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BIRKHOFER v. KRUMM

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District Court of Appeal, Fourth District, California.

BIRKHOFER et al. v. KRUMM.

Civ. 2133.

Decided: January 13, 1938

Theodore G. Krumm and R. Bruce Findlay, both of San Bernardino, for appellant. U. F. Lewis, of Redlands, and Ernest Clewe, of San Francisco, for respondents.

This is a motion, made under the provisions of section three of rule V, Rules of the Supreme Court and District Courts of Appeal, to dismiss the appeal or affirm the judgment on the grounds (1) that the appeal was taken for delay only, and (2) that the questions on which the decision of the case rests are so unsubstantial as not to need further argument.

Shortly after the effective date of the rule, July 1, 1932, this court announced its policy on motions of this kind, as follows:

“Unsubstantiality of questions involved in the appeal is made the principal ground for invoking the power of an appellate tribunal, wherein the appeal is pending, to dismiss such appeal or to affirm the judgment or order from which the appeal is taken. If this unsubstantiality is apparent upon consideration of appellant's opening brief alone, invocation of the power to dismiss an appeal or to affirm a judgment is manifestly proper and in strict conformity with the obvious purpose of the rule, viz.: The more rapid disposition of appeals. If, however, consideration of appellant's opening brief, together with the assistance furnished by the argument of counsel for respondent and the points and authorities filed in support of the motion to dismiss, does not enable the appellate court to arrive at a decision that the appeal lacks merit, and final decision of the motion requires examination of the entire record, a different problem is presented. The logical effect of the latter procedure will be to make of the motion to dismiss, in reality, a motion to advance, on the calendar of the appellate court, appeals there pending. A second and not less important effect produced thereby is that in all cases where the motion to dismiss or to affirm is denied the reviewing court will be required twice to examine the entire record. While the expeditious disposal of appeals is a ‘consummation devoutly to be wished for’, the adoption of a policy with respect to the rule under consideration, whose effect will be, in many instances, to double the labors of the reviewing court and materially to increase the time required for examination of appeals, may well defeat the very end desired. It is, therefore, our opinion that when it can be determined from appellant's opening brief alone that the questions involved in the appeal are so unsubstantial as to require no further elucidation, a motion of the character here considered should be granted. If, however, in the ordinary case, the unsubstantiality cannot be thus determined and an examination of the entire record is required for such determination, a motion to dismiss or affirm the judgment should be denied.”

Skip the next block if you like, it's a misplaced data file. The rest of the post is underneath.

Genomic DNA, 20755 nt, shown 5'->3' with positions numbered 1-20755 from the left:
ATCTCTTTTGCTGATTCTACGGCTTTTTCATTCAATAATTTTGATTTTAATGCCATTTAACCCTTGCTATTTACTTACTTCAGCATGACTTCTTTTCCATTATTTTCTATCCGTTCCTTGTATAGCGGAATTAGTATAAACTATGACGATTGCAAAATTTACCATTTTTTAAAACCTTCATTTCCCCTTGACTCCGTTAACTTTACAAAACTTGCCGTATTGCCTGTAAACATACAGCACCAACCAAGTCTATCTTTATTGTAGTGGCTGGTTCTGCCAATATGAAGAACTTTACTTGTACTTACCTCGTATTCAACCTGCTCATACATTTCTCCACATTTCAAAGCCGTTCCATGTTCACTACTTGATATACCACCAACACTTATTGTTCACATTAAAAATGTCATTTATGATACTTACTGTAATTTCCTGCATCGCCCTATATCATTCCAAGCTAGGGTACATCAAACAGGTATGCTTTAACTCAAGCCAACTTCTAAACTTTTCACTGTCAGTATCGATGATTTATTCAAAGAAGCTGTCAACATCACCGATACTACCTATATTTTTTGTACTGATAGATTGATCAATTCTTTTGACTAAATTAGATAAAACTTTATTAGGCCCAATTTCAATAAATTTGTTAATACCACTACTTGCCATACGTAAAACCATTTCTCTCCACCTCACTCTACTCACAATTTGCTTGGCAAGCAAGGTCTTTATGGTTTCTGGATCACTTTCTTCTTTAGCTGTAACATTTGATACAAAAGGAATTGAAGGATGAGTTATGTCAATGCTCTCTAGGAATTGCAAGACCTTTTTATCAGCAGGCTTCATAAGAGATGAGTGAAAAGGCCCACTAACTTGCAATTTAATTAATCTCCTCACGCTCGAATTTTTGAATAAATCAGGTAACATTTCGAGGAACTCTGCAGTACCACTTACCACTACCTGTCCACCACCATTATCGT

We have since adhered to the policy thus announced. City of Los Angeles v. Los Angeles–Inyo Farms Co., 126 Cal.App. 61, 14 P.2d 339; Thompson v. Boyer, 127 Cal.App. 149, 15 P.2d 541; Nelson v. National Guar. Life Co., 128 Cal.App. 341, 17 P.2d 155; Inga v. Blum, 132 Cal.App. 15, 22 P.2d 34; North v. Evans, 136 Cal.App. 434, 28 P.2d 938; Lennon v. Woodbury, 1 Cal.App.2d 381, 36 P.2d 415; Barr v. Hall, 9 Cal.App.2d 426, 49 P.2d 1124; Butcher v. Thornhill, 10 Cal.App.2d 666, 52 P.2d 509; Rasmussen v. Fresno Traction Co., 11 Cal.App.2d 357, 53 P.2d 1038; Hall v. Wolford, Cal.App., 71 P.2d 596.

Respondents in their brief on this motion urge the following two grounds, among others, to support the motion:

“1. Appellant's brief states and relies upon ‘as facts' some matters as to which there are no findings but as to which the evidence is conflicting and others on which there are findings precisely contrary to his contentions. And the sufficiency of the evidence supporting these findings is not attacked.

“2. The brief fails to ‘show that any injustice has been done (appellant) or that (his) appeal was based on any substantial error of the trial court’.”

It is evident that to determine these contentions we must make an examination of the record. Furthermore, appellant states and argues as one of his grounds of reversal of the judgment the insufficiency of the evidence to support the findings and judgment. A determination of this question also requires an examination of the transcripts.

Appellant, in his opening brief, also argues questions of law upon which respondent should submit authorities to aid the court in the decision of the case.

The motion is denied.

MARKS, Justice.

We concur: BARNARD, P. J.; JENNINGS, J.

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